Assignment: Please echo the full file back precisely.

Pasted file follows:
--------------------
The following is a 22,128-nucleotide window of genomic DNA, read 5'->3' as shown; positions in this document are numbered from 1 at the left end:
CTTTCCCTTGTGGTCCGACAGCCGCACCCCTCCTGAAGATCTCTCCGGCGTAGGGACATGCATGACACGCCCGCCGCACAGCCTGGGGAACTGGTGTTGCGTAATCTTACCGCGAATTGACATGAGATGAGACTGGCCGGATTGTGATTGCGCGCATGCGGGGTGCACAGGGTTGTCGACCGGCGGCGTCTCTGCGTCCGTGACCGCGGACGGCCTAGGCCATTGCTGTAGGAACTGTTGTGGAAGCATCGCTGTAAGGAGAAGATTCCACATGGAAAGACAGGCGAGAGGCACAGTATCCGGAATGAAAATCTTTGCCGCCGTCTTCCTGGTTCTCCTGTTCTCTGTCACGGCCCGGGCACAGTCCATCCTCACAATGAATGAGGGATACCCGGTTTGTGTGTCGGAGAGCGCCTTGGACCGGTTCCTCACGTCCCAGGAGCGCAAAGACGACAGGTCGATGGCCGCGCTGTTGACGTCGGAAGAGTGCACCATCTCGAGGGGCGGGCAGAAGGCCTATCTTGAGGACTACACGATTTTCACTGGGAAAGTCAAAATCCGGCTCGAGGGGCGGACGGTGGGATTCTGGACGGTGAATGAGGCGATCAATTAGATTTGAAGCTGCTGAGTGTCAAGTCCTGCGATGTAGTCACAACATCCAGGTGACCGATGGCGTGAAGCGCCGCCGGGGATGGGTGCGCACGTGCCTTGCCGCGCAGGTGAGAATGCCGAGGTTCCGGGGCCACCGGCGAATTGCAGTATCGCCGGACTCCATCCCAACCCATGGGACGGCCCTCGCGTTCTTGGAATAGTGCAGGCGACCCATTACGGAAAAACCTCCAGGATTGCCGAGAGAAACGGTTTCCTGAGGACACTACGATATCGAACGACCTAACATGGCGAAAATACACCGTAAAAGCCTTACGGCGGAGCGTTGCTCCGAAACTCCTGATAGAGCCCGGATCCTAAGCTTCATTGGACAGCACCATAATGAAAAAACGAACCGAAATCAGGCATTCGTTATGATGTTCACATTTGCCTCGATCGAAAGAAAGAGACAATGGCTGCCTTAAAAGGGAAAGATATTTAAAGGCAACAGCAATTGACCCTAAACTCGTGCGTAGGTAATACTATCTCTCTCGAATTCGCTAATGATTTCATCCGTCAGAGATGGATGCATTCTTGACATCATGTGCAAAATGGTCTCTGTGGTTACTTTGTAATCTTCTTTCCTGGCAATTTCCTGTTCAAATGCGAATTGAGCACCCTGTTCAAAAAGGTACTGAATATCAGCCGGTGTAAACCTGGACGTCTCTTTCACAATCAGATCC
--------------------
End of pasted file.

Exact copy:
The following is a 22,128-nucleotide window of genomic DNA, read 5'->3' as shown; positions in this document are numbered from 1 at the left end:
CTTTCCCTTGTGGTCCGACAGCCGCACCCCTCCTGAAGATCTCTCCGGCGTAGGGACATGCATGACACGCCCGCCGCACAGCCTGGGGAACTGGTGTTGCGTAATCTTACCGCGAATTGACATGAGATGAGACTGGCCGGATTGTGATTGCGCGCATGCGGGGTGCACAGGGTTGTCGACCGGCGGCGTCTCTGCGTCCGTGACCGCGGACGGCCTAGGCCATTGCTGTAGGAACTGTTGTGGAAGCATCGCTGTAAGGAGAAGATTCCACATGGAAAGACAGGCGAGAGGCACAGTATCCGGAATGAAAATCTTTGCCGCCGTCTTCCTGGTTCTCCTGTTCTCTGTCACGGCCCGGGCACAGTCCATCCTCACAATGAATGAGGGATACCCGGTTTGTGTGTCGGAGAGCGCCTTGGACCGGTTCCTCACGTCCCAGGAGCGCAAAGACGACAGGTCGATGGCCGCGCTGTTGACGTCGGAAGAGTGCACCATCTCGAGGGGCGGGCAGAAGGCCTATCTTGAGGACTACACGATTTTCACTGGGAAAGTCAAAATCCGGCTCGAGGGGCGGACGGTGGGATTCTGGACGGTGAATGAGGCGATCAATTAGATTTGAAGCTGCTGAGTGTCAAGTCCTGCGATGTAGTCACAACATCCAGGTGACCGATGGCGTGAAGCGCCGCCGGGGATGGGTGCGCACGTGCCTTGCCGCGCAGGTGAGAATGCCGAGGTTCCGGGGCCACCGGCGAATTGCAGTATCGCCGGACTCCATCCCAACCCATGGGACGGCCCTCGCGTTCTTGGAATAGTGCAGGCGACCCATTACGGAAAAACCTCCAGGATTGCCGAGAGAAACGGTTTCCTGAGGACACTACGATATCGAACGACCTAACATGGCGAAAATACACCGTAAAAGCCTTACGGCGGAGCGTTGCTCCGAAACTCCTGATAGAGCCCGGATCCTAAGCTTCATTGGACAGCACCATAATGAAAAAACGAACCGAAATCAGGCATTCGTTATGATGTTCACATTTGCCTCGATCGAAAGAAAGAGACAATGGCTGCCTTAAAAGGGAAAGATATTTAAAGGCAACAGCAATTGACCCTAAACTCGTGCGTAGGTAATACTATCTCTCTCGAATTCGCTAATGATTTCATCCGTCAGAGATGGATGCATTCTTGACATCATGTGCAAAATGGTCTCTGTGGTTACTTTGTAATCTTCTTTCCTGGCAATTTCCTGTTCAAATGCGAATTGAGCACCCTGTTCAAAAAGGTACTGAATATCAGCCGGTGTAAACCTGGACGTCTCTTTCACAATCAGATCC